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Trump’s Fed pick wants the independent central bank to work with the White House and Congress

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Judy SheltonCNBC

  • Prospective Federal Reserve nominee Judy Shelton once again questioned whether the central bank should operate independent from political influence.
  • Shelton’s comments on central bank independence were likely to curry favor with President Donald Trump, who has repeatedly demanded lower interest rates. 
  • The White House said it would tap Shelton for one of two open seats on the Federal Reserve board in July, but has not formally submitted her nomination to the Senate.
  • Visit Business Insider’s homepage for more stories.

Prospective Federal Reserve nominee Judy Shelton once again questioned whether the central bank should operate independent from political influence, following months of unprecedented White House pressure on US monetary policy. 

In a conversation with UBS global macro adviser Beat Siegenthaler on the sidelines of the annual International Monetary Fund meetings in October, Shelton said that law dictated that the Fed “work hand-in-hand with Congress and the president to meet certain strategic economic goals for the US.”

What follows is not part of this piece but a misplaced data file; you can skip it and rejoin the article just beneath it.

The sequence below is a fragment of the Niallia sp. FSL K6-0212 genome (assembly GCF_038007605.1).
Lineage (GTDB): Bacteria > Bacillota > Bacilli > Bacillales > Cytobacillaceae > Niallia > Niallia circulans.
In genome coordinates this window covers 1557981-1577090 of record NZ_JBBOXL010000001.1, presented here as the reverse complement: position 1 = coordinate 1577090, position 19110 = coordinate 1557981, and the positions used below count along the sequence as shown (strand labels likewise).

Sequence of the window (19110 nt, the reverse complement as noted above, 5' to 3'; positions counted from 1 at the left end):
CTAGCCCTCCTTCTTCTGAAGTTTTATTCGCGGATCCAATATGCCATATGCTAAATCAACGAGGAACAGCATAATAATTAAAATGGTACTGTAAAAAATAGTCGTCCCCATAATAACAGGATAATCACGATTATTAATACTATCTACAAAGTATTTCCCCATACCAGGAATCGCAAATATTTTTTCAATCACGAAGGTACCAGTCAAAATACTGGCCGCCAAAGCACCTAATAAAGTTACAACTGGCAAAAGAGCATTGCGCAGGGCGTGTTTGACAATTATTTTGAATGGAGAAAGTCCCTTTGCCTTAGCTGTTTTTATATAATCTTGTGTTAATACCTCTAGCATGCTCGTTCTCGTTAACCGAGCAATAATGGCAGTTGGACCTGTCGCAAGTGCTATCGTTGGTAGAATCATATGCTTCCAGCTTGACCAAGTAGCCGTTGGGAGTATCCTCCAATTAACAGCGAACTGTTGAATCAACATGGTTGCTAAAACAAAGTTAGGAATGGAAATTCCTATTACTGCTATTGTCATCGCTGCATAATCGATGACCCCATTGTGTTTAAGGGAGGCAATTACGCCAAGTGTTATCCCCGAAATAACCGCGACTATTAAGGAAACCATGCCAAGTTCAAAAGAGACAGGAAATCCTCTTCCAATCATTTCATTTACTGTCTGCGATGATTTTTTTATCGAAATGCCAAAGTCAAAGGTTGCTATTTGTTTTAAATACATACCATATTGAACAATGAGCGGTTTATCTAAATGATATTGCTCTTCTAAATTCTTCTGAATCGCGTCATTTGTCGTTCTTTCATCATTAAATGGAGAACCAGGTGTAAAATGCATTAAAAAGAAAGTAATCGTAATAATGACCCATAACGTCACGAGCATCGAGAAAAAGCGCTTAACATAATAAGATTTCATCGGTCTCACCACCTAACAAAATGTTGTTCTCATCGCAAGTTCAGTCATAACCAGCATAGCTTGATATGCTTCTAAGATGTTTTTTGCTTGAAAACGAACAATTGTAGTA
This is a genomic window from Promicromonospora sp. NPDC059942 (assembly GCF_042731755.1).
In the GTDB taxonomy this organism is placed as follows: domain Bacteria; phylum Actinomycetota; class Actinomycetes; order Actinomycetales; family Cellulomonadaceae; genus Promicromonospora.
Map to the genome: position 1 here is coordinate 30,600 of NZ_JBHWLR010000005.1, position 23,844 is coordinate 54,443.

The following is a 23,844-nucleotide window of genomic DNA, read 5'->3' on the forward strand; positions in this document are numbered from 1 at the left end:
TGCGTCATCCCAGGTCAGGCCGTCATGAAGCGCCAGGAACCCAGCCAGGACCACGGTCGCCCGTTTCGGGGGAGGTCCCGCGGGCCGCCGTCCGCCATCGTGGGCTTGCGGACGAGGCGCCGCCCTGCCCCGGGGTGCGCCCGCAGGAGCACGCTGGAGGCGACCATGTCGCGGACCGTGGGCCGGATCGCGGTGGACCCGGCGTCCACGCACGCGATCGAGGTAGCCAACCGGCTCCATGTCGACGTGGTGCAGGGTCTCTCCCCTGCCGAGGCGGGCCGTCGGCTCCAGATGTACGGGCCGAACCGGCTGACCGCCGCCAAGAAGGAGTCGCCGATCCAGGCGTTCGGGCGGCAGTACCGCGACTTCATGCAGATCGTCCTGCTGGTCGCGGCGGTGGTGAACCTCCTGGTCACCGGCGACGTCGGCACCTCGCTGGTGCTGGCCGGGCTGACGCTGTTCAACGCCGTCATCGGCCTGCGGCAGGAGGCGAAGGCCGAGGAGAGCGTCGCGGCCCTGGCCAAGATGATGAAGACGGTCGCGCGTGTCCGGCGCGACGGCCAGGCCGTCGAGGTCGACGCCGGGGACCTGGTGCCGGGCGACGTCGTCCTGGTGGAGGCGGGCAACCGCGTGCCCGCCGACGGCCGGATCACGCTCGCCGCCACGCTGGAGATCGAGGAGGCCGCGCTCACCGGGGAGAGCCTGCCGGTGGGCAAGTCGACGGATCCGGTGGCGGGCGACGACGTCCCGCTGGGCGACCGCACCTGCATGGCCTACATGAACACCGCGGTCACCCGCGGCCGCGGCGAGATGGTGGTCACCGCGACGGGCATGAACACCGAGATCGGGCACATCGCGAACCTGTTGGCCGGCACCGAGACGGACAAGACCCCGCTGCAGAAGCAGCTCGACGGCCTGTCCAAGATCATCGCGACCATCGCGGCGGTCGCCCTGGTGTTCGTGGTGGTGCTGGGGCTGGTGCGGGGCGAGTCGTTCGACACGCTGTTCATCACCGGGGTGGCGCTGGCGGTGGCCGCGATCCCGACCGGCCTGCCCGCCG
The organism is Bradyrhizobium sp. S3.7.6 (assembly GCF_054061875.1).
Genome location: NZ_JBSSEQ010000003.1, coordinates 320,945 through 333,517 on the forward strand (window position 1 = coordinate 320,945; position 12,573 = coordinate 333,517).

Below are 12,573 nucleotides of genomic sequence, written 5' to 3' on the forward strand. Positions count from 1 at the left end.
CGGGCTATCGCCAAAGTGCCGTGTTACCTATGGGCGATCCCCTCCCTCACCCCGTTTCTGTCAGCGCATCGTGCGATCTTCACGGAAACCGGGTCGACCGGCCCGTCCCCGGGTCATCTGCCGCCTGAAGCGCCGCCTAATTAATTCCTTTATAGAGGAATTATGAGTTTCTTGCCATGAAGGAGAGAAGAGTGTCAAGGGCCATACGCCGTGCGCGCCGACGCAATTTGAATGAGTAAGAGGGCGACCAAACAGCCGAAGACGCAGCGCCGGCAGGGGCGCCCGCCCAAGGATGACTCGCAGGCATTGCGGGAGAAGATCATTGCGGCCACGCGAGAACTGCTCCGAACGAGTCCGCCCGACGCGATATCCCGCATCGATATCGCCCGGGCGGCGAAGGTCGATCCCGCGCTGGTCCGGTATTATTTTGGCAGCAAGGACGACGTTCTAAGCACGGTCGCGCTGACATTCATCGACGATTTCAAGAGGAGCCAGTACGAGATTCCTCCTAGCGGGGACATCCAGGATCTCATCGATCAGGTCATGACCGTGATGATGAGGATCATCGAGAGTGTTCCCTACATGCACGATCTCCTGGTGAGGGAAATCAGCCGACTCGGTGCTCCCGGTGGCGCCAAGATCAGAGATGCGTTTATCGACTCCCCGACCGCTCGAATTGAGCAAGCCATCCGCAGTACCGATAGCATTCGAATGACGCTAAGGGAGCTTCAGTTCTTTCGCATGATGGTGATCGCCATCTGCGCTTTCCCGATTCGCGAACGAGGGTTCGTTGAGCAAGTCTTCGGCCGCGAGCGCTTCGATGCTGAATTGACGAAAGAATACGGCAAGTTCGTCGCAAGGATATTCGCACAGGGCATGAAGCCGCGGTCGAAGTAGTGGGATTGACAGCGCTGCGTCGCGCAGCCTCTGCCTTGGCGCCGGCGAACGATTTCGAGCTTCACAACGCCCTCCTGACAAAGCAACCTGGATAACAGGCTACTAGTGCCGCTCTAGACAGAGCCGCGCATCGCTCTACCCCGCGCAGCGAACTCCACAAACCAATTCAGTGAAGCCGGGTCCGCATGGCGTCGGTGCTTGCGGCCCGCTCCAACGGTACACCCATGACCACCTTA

“I don’t see any reference to independence in the legislation that has defined the role of the Federal Reserve for the United States,” Shelton told Siegenthaler, according to a transcript of the interview reviewed by Bloomberg

Shelton did not respond to emails and phone calls from Business Insider. The White House did not offer comment on the nomination. 

Shelton’s comments on central bank independence were likely to curry favor with President Donald Trump, who has repeatedly demanded lower interest rates and other measures to juice the economy. 

The White House said it would tap Shelton for one of two open seats on the Federal Reserve board in July, but has not formally submitted her nomination to the Senate. Several of his past nominees withdrew from consideration over the past year after it became clear they would not receive enought support to be confirmed. 

In an interview with Business Insider in June, Shelton would not directly say whether she thought the central bank was an independent institution. She said that administrative operations between the Fed and the Treasury Department made them “fiscally incestuous.”

“That’s a hot-button issue,” she said. “It’s the kind where people will say, oh, she doesn’t believe in the independence of the Federal Reserve. So then, it will take a longer answer. Whereas I suppose, it’s easy to say no, it’s 100% independent, and they should never even talk to each other. That it should be more strict, and I don’t think they should be allowed to read newspapers. You could say that. But I don’t think that’s realistic.”

In a Wall Street Journal op-ed in September, Shelton said the Fed should “pursue a more coordinated relationship with both Congress and the president.” She argued those institutions could work together to achieve economic goals, including on trade. 

“With no consistent free-trade principles governing global monetary policy, the Fed must take proactive steps to ensure that the U.S. can compete successfully,” Shelton wrote.

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